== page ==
In light of this development, I checked in with Jeff Dawson, a U of I professor in the Department of Natural Resources and Environmental Sciences, regarding ash trees and what they mean to people.

Dawson pointed out that although we tend to lump them together, five different species of ash trees, adapted to varying conditions of soil and climate, help to make up forests in Illinois. (Click here for a helpful online guide to ash identification.) The species that most people are familiar with as a shade tree is the green ash, originally an inhabitant of river bottoms. [Photo: A line of green ash trees shades Kenwood Road adjacent to Centennial Park in Champaign.] The adaptations that enable green ash trees to flourish in that environment also allow them to thrive near pavement and in the compacted soils typical of urban and suburban settings.

Dawson emphasized that ash wood is at once lightweight, strong, and flexible, making it useful for products ranging from tool handles and commercial flooring to canoe paddles, guitars, and of course baseball bats.

While it is important to delay the spread of emerald ash borer so that cities, forest preserves, and park districts can manage the enormous and staggeringly expensive task of replacing ash trees, no one anticipates an effective fix to this problem. Homeowners and others can preserve prized ash trees through the use of systemic insecticides, but such measures are not practical on a larger scale. It’s depressing to say so directly, but ash trees are likely to go the way of American elm trees and chestnuts within the foreseeable future. We’ll be able to grow them under highly managed conditions, but they’ll be lost as a functional component of our natural areas and a source of wood for many products.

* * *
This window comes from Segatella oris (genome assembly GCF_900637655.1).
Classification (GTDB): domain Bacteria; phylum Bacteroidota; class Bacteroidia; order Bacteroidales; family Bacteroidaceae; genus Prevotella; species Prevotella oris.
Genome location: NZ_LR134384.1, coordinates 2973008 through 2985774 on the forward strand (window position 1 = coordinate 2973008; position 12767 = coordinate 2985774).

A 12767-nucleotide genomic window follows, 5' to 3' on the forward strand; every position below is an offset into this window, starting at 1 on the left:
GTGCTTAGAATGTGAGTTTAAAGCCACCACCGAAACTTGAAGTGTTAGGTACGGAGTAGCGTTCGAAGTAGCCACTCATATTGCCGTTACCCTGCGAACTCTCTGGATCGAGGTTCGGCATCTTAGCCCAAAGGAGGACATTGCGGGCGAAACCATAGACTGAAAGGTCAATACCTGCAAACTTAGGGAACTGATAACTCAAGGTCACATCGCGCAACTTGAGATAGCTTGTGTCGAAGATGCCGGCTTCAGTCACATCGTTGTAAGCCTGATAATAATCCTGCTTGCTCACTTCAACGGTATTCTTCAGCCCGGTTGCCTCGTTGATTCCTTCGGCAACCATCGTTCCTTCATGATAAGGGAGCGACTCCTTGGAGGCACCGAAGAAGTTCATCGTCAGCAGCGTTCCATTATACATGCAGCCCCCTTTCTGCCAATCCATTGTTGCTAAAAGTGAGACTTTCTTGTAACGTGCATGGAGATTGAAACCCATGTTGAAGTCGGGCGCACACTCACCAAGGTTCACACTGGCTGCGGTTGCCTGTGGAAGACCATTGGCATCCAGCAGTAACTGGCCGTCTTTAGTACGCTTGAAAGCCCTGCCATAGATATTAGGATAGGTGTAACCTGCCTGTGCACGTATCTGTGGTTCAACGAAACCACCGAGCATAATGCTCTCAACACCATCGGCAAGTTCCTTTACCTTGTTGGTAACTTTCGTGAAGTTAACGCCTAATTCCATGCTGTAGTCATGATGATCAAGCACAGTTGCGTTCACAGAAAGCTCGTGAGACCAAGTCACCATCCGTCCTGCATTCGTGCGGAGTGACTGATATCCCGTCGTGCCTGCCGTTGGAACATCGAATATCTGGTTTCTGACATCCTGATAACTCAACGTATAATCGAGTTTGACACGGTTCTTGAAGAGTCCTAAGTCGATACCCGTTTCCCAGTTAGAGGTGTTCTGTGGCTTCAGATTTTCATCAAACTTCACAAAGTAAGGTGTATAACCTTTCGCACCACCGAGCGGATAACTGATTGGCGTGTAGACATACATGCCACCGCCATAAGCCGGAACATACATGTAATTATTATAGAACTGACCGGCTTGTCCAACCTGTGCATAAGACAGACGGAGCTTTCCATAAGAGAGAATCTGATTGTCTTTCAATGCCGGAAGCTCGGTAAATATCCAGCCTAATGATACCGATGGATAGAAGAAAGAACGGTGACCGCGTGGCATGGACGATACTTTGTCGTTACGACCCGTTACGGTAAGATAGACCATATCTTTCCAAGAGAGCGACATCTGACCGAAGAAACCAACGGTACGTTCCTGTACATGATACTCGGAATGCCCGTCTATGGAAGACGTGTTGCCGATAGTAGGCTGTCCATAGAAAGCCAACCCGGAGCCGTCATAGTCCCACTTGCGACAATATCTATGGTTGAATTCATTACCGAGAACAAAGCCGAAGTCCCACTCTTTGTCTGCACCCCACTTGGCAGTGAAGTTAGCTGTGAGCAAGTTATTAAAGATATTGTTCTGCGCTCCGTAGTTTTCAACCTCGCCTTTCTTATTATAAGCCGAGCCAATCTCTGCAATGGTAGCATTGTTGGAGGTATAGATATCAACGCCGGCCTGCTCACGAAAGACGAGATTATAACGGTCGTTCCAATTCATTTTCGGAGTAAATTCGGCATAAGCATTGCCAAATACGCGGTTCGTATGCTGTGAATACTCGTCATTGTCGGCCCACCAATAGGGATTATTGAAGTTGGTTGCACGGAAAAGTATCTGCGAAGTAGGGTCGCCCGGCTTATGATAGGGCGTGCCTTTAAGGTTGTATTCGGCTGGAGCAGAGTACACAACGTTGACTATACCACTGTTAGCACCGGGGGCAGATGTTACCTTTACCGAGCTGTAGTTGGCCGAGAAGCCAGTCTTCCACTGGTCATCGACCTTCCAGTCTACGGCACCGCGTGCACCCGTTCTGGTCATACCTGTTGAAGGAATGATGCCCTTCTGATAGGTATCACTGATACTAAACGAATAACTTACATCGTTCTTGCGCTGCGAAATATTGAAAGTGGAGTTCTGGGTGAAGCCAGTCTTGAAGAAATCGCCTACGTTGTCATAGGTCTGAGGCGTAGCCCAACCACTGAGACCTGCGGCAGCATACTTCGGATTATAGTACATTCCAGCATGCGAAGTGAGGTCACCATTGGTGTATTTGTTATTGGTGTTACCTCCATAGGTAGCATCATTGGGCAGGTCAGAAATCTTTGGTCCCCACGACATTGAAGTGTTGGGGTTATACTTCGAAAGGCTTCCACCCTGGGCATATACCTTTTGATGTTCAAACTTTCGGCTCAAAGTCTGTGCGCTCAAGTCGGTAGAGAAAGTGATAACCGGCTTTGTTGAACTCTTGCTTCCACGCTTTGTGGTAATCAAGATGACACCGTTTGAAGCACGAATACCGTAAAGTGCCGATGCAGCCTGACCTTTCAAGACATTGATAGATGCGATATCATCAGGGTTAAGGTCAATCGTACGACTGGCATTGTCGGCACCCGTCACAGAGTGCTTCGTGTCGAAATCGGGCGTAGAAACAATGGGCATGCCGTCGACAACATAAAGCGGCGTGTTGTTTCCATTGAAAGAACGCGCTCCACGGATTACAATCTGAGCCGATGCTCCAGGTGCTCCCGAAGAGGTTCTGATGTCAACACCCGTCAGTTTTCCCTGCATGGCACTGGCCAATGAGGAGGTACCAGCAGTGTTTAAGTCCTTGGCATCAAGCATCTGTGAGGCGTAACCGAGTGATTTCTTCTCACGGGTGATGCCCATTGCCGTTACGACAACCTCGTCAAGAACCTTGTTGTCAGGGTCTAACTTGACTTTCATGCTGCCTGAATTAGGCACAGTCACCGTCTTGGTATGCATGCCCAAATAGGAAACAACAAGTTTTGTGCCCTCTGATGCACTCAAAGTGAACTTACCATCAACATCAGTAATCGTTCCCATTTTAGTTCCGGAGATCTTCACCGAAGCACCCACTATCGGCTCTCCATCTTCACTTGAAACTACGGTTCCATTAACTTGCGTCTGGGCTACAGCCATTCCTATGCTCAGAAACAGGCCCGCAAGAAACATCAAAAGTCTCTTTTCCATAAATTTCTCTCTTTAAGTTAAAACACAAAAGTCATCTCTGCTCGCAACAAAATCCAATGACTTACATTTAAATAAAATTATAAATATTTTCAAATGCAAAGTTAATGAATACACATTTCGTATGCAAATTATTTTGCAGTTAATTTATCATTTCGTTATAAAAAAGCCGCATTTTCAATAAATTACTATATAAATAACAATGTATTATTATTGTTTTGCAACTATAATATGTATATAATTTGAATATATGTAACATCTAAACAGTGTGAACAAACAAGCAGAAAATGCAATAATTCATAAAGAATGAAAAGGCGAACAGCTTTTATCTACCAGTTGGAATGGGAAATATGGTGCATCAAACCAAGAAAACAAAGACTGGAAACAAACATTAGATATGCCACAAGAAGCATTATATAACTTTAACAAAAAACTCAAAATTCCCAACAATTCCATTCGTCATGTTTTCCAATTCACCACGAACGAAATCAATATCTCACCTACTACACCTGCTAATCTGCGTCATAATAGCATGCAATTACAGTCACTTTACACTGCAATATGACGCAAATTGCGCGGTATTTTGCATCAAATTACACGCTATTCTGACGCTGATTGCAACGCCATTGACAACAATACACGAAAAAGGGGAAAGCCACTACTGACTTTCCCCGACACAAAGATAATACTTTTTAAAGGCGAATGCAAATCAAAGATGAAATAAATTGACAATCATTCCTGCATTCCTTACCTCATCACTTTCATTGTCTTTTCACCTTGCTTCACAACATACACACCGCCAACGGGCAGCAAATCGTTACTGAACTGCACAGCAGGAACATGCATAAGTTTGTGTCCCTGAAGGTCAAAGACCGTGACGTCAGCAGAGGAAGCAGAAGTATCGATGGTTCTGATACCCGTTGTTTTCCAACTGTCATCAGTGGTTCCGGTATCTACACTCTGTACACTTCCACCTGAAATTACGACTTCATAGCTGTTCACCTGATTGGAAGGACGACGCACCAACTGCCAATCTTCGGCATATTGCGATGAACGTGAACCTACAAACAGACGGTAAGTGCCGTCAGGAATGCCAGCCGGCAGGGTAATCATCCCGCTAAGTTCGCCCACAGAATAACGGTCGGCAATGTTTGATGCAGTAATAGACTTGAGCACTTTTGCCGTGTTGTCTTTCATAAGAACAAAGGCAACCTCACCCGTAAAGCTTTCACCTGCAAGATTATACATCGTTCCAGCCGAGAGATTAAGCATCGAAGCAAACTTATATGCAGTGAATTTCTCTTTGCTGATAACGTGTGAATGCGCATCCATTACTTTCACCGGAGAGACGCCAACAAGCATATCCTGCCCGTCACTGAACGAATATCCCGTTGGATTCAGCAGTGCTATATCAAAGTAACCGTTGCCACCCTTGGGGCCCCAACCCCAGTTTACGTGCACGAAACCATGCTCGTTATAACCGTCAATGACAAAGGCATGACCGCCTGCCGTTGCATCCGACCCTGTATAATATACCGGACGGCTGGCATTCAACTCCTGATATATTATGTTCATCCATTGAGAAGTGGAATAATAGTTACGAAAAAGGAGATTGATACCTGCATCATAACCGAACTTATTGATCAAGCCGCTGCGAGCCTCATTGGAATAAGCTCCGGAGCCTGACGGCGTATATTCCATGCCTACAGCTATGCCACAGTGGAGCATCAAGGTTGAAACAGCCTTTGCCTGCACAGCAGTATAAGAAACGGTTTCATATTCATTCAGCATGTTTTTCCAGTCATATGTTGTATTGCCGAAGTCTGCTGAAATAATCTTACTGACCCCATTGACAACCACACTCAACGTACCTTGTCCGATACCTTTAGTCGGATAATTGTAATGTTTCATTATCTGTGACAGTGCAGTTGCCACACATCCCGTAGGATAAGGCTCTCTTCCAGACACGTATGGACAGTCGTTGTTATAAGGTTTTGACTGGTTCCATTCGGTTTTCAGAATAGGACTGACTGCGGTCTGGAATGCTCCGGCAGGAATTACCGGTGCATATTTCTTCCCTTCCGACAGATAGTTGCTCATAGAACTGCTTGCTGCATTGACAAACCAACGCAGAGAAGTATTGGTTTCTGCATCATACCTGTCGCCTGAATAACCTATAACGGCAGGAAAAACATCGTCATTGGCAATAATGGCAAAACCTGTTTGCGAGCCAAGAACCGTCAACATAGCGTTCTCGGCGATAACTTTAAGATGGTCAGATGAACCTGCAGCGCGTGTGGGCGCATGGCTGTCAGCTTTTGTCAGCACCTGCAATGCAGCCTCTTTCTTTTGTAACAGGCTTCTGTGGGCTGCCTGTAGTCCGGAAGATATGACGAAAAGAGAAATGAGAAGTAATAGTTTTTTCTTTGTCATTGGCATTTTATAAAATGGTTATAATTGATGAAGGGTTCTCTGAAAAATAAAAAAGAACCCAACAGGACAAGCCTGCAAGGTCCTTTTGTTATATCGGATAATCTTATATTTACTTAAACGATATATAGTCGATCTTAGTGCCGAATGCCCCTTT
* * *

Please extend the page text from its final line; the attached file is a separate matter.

What can we learn from this experience? For one, diversity is essential to the maintenance of urban forests. It is sad but true that some streets left devoid of trees with the loss of American elms a generation ago were replanted with only ash trees, and are thus once again starting from scratch.

The introduction of the emerald ash borer to North America also reminds us that globalization can entail great costs, both economic and ecological. Many forests will be forever altered without a healthy ash population, and many municipalities will struggle to pay the bills for ash removal and replacement in the years to come.

Finally, it’s important to recognize that individuals have an important role to play. We can slow the spread of emerald ash borer by purchasing firewood near where it is to be used rather than transporting it long distances. Emerald ash borers do not fly very far themselves, and by not giving them a lift we can buy ourselves important time.

Thursday, July 17, 2008

UI Extension’s new website provides information about coexisting with wildlife